top of page

October 2023 is National Domestic Violence Awareness Month



October 2023 is National Domestic Violence Awareness Month. This is a time to help raise awareness of the issues that victims of domestic violence face on a daily basis, and let those who are suffering know that they are not alone. There is a stigma and silence that surrounds domestic violence, and we can all do our part to help end this epidemic in our society.


According to The Hotline:

This year, we’re participating in the #1Thing campaign aimed at meeting people where they’re at. We know that change can start with just one thing. By doing #1Thing to raise awareness about domestic violence, we can all work together to create real social change.

To help raise awareness for victims and let them know that they aren't alone, you can share your own story if you are a survivor (like me) and you feel comfortable doing so. You can also share resources on your social media, and learn how to start a conversation with someone in your life who may be experiencing domestic violence.


The New York Office for Prevention of Domestic Violence has sharable graphics (like the one above) that you can use on your own social media. They ask that,

Follow @NYSOPDV on Facebook, Instagram, Twitter, and LinkedIn and engage with posts by sharing, liking, and commenting using the hashtags #StartTheConversation and #DVAM2023. You can also post the social media graphics below and show the people who follow you that you’re an ally to survivors. When posting, always include information for the NYS Domestic and Sexual Violence Hotline which can be reached 24/7 in most languages: Call 800.942.6909, Text 844.997.2121, or chat at opdv.ny.gov.

By participating in this month's campaign, and sharing these hotline numbers, you are helping anyone who is struggling with domestic violence, so that they know they don't have to suffer alone. Domestic violence can be extremely isolating, so reaching out is critically important. The more we can show our support, we can help victims feel safe in coming forward.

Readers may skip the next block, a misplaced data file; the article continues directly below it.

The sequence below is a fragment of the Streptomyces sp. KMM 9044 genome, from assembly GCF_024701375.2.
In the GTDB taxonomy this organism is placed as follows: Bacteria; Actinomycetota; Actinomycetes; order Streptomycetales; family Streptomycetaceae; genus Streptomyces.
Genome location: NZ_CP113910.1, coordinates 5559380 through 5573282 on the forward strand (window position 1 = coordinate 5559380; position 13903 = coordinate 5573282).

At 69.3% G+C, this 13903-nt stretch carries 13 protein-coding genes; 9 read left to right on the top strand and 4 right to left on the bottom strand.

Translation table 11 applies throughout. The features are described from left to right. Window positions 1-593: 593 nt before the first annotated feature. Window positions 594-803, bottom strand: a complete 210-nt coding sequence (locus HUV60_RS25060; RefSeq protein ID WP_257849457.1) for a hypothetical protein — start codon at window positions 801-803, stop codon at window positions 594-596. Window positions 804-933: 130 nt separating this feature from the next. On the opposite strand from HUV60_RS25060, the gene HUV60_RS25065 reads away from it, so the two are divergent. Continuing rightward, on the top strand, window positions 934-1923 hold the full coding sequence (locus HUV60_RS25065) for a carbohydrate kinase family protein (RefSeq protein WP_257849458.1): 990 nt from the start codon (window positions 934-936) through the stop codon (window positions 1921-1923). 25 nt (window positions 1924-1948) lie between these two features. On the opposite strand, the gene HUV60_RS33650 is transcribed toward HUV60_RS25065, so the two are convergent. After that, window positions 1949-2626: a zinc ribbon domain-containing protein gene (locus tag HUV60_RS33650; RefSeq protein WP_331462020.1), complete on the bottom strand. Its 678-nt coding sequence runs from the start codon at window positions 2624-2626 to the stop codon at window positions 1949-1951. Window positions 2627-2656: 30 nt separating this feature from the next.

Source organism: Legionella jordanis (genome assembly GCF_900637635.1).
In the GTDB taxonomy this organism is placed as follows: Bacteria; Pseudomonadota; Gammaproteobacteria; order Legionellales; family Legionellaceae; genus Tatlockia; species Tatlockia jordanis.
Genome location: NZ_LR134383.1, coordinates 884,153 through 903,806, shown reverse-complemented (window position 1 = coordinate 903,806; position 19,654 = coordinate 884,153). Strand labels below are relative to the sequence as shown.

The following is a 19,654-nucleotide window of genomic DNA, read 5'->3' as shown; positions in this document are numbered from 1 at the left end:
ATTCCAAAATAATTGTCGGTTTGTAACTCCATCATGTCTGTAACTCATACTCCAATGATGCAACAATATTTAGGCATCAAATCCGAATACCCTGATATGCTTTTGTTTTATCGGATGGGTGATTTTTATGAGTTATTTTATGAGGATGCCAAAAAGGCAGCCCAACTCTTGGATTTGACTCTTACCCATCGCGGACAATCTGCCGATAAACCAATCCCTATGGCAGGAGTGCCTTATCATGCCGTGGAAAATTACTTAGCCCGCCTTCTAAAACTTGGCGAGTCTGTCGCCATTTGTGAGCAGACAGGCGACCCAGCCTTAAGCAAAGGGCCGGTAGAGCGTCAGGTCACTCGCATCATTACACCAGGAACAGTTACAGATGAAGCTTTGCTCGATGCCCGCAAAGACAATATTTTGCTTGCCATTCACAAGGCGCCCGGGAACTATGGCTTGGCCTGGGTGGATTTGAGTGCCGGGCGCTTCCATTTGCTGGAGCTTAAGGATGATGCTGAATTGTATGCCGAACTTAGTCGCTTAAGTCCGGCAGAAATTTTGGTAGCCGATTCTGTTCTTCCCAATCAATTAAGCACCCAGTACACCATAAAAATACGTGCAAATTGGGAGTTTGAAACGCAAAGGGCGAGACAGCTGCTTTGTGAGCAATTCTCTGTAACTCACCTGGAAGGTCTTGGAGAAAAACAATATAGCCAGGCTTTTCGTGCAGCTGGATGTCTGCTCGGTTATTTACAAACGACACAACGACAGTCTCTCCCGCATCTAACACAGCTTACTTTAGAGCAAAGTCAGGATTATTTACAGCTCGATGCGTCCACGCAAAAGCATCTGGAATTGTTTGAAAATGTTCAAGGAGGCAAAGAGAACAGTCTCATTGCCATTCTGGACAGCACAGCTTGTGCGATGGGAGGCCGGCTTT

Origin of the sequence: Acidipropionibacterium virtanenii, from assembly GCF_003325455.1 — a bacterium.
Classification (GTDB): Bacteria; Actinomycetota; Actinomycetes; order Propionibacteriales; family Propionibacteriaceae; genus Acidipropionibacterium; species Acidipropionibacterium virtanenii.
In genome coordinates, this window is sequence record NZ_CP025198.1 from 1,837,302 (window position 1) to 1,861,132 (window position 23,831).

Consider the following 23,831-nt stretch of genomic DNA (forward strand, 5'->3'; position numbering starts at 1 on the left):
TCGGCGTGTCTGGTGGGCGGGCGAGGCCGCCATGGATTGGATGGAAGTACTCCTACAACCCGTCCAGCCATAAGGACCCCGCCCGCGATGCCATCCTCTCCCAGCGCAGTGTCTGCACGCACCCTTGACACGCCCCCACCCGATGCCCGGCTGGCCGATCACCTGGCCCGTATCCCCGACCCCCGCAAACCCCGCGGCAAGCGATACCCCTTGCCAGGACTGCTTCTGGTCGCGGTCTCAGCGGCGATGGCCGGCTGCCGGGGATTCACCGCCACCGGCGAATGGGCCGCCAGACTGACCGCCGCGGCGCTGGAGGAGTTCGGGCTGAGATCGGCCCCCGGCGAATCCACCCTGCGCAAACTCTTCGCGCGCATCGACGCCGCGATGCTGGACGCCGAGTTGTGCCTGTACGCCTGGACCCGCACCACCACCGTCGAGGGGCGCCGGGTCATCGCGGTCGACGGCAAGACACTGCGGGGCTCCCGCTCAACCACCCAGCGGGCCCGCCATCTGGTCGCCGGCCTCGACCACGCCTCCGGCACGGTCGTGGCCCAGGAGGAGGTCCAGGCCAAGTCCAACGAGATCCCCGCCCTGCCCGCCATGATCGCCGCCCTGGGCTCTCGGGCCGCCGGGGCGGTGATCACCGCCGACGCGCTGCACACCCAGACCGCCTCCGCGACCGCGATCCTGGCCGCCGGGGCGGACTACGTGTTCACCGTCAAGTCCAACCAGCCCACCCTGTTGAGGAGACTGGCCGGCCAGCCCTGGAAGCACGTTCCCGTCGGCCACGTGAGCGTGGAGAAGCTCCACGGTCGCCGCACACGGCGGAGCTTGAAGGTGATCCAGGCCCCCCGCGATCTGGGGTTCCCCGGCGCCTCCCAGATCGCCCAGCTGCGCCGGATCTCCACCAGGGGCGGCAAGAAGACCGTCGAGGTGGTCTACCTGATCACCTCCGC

You can read my story about leaving an abusive relationship for tips on what you can do to get out of an abusive home and move on:


Are you coping with PTSD and panic attacks as a busy mom?


Many of us who have experienced domestic violence can have PTSD as a result of the trauma we have been through. If you are a victim, survivor, or advocate, it can be helpful to learn about PTSD as well. This way, you can learn the symptoms, and coping strategies for PTSD.


Coping Strategies Library for PTSD


Learning coping skills for PTSD, as well as speaking to an experienced Trauma Therapist can be extremely healing if you have been a victim of domestic violence. When you are in therapy, you can work to bring your life and your mental health back under control after such a long time of living in survival mode.


Starting a Conversation


If you think that someone you know may be experiencing domestic violence, you can start a conversation with them, and let them know that you are here to help.




It is important to make sure you talk to your friend or loved one in a nonjudgmental way, because abuse is never the victim's fault! Be open and compassionate, and believe what your friend is telling you. If your friend does want to leave, you can help them find assistance in getting support services.


When leaving a violent relationship, it is important to make a safety plan first. This is crucial, because when a victim leaves, this is often the most dangerous time for them.


Help Guide provides the following safety tips for leaving, or considering leaving, an abusive relationship:


Know your abuser's red flags. Stay alert for signs and clues that your abuser is getting upset and may explode in anger or violence. Come up with several believable reasons you can use to leave the house (both during the day and at night) if you sense trouble brewing.